Fois, Federica (2015) Prevalence of Salmonella spp and Yersinia enterocolitica in slaughtered pigs: molecular typing, virulence profile and antimicrobial resistance. Doctoral Thesis.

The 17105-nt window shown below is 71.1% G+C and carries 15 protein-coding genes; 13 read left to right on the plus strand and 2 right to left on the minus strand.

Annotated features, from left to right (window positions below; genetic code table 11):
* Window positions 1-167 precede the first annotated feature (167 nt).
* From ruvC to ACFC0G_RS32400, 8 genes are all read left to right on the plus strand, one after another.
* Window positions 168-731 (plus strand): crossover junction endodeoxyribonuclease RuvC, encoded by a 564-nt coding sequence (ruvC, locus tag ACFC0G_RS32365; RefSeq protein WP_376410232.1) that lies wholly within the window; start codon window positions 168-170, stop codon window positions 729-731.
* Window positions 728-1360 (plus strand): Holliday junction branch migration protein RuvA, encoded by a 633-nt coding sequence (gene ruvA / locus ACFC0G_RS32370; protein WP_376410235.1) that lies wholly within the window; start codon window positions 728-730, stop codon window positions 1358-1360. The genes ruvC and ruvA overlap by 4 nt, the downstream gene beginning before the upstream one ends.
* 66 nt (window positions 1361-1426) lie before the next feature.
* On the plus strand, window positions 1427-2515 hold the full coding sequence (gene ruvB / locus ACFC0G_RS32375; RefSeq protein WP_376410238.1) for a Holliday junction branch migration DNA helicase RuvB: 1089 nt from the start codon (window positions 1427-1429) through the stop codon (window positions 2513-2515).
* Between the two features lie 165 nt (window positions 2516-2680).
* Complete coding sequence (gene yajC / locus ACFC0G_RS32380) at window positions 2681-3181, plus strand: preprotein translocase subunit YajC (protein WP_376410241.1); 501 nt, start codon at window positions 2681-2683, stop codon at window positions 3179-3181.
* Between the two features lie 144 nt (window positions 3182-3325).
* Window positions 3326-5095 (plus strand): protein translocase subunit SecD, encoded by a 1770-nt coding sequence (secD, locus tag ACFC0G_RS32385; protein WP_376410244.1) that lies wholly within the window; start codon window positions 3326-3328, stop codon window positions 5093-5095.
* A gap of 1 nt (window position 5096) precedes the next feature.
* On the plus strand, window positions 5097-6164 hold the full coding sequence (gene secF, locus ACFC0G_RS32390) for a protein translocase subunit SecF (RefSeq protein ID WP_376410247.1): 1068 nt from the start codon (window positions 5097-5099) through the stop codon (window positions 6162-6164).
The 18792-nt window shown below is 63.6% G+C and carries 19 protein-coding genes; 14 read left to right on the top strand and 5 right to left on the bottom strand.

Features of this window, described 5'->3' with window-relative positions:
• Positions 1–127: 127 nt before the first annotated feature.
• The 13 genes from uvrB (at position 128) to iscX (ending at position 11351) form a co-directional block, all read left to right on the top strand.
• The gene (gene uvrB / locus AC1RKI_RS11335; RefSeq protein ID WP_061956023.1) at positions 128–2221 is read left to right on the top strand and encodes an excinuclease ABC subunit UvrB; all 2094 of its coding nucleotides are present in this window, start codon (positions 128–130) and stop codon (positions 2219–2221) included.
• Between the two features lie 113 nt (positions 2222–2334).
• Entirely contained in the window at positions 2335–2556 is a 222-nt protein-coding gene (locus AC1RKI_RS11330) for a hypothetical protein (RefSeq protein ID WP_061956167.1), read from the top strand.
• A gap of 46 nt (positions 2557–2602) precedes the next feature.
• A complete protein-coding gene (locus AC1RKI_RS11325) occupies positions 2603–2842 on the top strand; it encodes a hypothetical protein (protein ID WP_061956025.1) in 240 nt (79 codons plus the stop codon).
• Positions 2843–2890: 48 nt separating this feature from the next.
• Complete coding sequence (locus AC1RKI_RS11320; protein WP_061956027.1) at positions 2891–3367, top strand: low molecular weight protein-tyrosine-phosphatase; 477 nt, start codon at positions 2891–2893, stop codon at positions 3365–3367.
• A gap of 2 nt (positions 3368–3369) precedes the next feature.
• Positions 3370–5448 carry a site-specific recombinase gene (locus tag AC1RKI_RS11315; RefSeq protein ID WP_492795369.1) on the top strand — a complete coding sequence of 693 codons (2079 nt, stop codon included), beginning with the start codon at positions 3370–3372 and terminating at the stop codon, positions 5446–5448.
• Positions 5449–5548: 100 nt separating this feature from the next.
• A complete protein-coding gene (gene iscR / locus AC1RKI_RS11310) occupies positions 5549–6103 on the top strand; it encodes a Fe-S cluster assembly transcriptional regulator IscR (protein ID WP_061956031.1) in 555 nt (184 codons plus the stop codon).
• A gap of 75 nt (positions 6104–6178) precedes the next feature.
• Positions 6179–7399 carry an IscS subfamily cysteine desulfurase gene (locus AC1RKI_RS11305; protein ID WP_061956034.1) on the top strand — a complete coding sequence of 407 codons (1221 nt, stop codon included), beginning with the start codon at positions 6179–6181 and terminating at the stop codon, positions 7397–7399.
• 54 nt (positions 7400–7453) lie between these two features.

The prevalence and the sources of Salmonella enterica and Yersinia enterocolitica at slaughterhouse in Sardinia were investigated and the isolates characterized. Salmonella was isolated from colon content (15%), lymph nodes and liver (12.7%) and carcass surface (11%). 28 pigs were Salmonella carriers in lymph nodes and/or colon content and 10 were also positive at carcass level. 69 Salmonella strains were isolated and 7 serovars identified, the most common being Anatum (41%), Rissen, Derby (19.0%), 1,4,,12:i:-: (15.9%). N.33 Salmonella strains were found to be resistant to more than one antimicrobial. PFGE permitted the resolution of XbaI macrorestriction fragments of Salmonella strains in 11 pulsetypes. Y. enterocolitica contamination level detected with cultural method in tonsils (3.8x103CFU/g) represents a possible risk for carcasses and fresh pork meat. The most common Y. enterocolitica bioserotype was 4/O:3 (68.8%). The most common virulence-associated gene in 4/O:3 isolates was the ysta (97.0%,), followed by ail (84.8%) and inv (78.8%,). PFGE performed on Y. enterocolitica strains using the NotI enzyme, yelded 7 different PFGE patterns. To reduce Salmonella and Y. enterocolitica prevalence some preventive measures should be encouraged: the identification of origin of infected slaughtered animals should be performed, and the direct and cross-contamination of carcasses avoided according to HACCP principles in association with good hygiene procedures (GHP).
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